Taking a leaf out of the book of Amelie Poulain [1] it is time to get rid of Internet Explorer 6 by making it uncomfortable for the end users and blaming something else. To this end we take a IE filter that was made to confuse users — the MotionBlur filter — and apply it randomly to the document.

You can achieve this by including the script available here. Below is a screencast of the effect it has and more detailed explanations of the grand plan that goes with this technical solution.

Seeing amelie() in action

The following screencast shows how the script looks like when run in Internet Explorer 6:

Rationale - the problem with change in the IE6 world

For years now we tried everything we could to get rid of a browser that was written in 1999 and simply does not get upgraded by a lot of corporate users. Specifically we pointed out its flaws:

See the flaw in our arguments? All of these things are technical issues which annoy us to no end but actually do not make any sense to non-technical people who rely on their technical experts for everything that has to do with computers.

Now, as a technical person in a corporate environment, what do I do? Do I keep the systems up-to-date and explain to people who do not want to know about computers what every new update means, or do I stick with a predefined environment that comes with a training session during the introduction to the company and tell people that there is no upgrade possible instead? The latter is the choice for most as it keeps their lives easier and stops people asking stupid questions or — god forbid — customising their environments to their needs and likes.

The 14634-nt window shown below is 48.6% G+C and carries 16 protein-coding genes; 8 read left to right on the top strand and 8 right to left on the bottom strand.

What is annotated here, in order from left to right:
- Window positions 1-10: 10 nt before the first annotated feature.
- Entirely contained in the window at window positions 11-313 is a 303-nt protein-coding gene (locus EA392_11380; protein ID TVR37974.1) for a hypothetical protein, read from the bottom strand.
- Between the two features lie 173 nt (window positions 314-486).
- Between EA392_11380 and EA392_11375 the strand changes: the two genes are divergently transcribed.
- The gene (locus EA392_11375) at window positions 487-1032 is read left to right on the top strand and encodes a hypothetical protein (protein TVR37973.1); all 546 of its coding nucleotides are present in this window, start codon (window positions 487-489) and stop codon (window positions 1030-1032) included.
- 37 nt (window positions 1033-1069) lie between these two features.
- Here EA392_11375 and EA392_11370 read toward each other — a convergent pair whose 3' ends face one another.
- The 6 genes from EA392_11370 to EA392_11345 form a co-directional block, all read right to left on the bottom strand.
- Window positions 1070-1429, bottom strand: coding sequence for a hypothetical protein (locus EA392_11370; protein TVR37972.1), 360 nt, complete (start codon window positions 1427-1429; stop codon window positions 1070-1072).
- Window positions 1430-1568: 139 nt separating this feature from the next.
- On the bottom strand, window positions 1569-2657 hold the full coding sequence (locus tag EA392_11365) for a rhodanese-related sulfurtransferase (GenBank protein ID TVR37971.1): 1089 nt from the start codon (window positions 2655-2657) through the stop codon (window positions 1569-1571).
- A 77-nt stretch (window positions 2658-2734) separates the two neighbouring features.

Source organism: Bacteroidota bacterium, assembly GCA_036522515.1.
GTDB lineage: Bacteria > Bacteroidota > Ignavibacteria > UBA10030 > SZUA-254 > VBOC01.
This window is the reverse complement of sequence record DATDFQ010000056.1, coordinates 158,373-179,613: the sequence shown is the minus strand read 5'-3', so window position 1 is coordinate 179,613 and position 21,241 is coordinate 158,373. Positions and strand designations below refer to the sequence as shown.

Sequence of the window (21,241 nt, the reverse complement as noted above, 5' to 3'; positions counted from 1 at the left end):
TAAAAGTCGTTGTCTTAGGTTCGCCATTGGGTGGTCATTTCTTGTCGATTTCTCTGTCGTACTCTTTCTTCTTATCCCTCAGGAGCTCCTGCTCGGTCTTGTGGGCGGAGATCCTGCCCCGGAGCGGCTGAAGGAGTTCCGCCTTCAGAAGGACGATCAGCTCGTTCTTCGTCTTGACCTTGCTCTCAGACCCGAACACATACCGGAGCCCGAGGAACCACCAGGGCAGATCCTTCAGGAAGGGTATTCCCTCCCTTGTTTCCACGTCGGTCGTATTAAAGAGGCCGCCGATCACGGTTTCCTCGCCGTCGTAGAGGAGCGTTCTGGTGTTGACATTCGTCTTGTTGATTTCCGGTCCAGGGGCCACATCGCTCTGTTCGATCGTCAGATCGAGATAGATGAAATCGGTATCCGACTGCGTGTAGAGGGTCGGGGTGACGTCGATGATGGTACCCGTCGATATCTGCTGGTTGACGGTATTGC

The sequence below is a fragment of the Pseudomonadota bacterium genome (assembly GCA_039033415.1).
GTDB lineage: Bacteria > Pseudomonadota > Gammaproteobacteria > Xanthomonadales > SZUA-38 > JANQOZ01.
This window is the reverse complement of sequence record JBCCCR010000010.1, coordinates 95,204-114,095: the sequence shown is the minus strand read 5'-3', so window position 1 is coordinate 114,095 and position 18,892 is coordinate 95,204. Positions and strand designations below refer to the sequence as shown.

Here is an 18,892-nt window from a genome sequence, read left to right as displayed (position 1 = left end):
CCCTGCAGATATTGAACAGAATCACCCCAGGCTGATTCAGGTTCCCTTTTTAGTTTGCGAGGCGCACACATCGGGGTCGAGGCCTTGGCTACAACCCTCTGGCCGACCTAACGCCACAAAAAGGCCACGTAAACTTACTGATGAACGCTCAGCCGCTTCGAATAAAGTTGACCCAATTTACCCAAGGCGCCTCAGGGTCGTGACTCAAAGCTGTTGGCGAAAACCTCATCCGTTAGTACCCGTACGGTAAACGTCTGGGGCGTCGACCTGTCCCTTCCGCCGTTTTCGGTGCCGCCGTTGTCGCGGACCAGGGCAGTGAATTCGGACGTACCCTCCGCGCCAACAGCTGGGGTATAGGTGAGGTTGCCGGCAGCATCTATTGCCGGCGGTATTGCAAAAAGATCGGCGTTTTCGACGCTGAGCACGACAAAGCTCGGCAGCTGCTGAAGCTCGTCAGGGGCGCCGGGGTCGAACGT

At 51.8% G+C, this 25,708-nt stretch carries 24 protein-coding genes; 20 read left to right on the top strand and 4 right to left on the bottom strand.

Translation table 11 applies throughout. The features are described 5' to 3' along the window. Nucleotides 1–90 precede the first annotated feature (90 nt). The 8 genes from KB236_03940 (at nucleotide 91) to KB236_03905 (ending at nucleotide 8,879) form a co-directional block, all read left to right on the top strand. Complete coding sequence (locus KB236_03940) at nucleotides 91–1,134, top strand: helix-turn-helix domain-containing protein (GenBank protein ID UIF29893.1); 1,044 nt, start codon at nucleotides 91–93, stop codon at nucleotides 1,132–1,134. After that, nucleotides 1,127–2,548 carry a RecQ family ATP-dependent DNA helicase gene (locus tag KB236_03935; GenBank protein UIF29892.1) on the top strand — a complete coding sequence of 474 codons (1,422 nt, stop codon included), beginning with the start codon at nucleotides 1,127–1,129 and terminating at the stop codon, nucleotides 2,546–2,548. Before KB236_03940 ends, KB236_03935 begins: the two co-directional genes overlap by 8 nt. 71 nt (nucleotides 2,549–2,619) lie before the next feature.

So, in order to make people (and especially corporate environments) upgrade, we need to make IE6 a non-technical problem.

The evil master plan

  1. Use amelie() in our web sites
  2. Fake confusion and deny any problem when people start complaining - our code is OK (show build test logs if needed)
  3. Get some experts to talk about the concept of "software fatigue". This utter lie should state that software, like any other machine, deteriorates over time and starts to behave in an erratic manner. Explain parts of code as little cogs that get cracked over time or something like that. This works amazingly well - I used to tell people that when they shut down their computer they have to keep it off for 15 minutes before rebooting so "that all chips can unload".
  4. Spread the rumour that IE6's software fatigue means it doesn't work well with video cards and that this could be the reason for the display glitches.
  5. Get other experts to link the erratic display to deteriorating eyesight and headaches in office personnel.
  6. Thus, we turn IE6 into a health and safety issue and companies are much quicker in changing these than they are in changing technical environments because of technical problems.

Thanks for your attention and support.

[1] In the movie Le fabuleux destin d'Amélie Poulain or Amélie (in English) the heroine takes revenge on people who did wrong things in very creative ways. One of her victims is her neighbour, a heartless owner of a shop, who she drives slowly but steadily crazy by changing small things in his apartment - moving things around, removing door knobs, changing his shoes for ones a size smaller and so on. It is this kind of discomfort the script offered here will cause.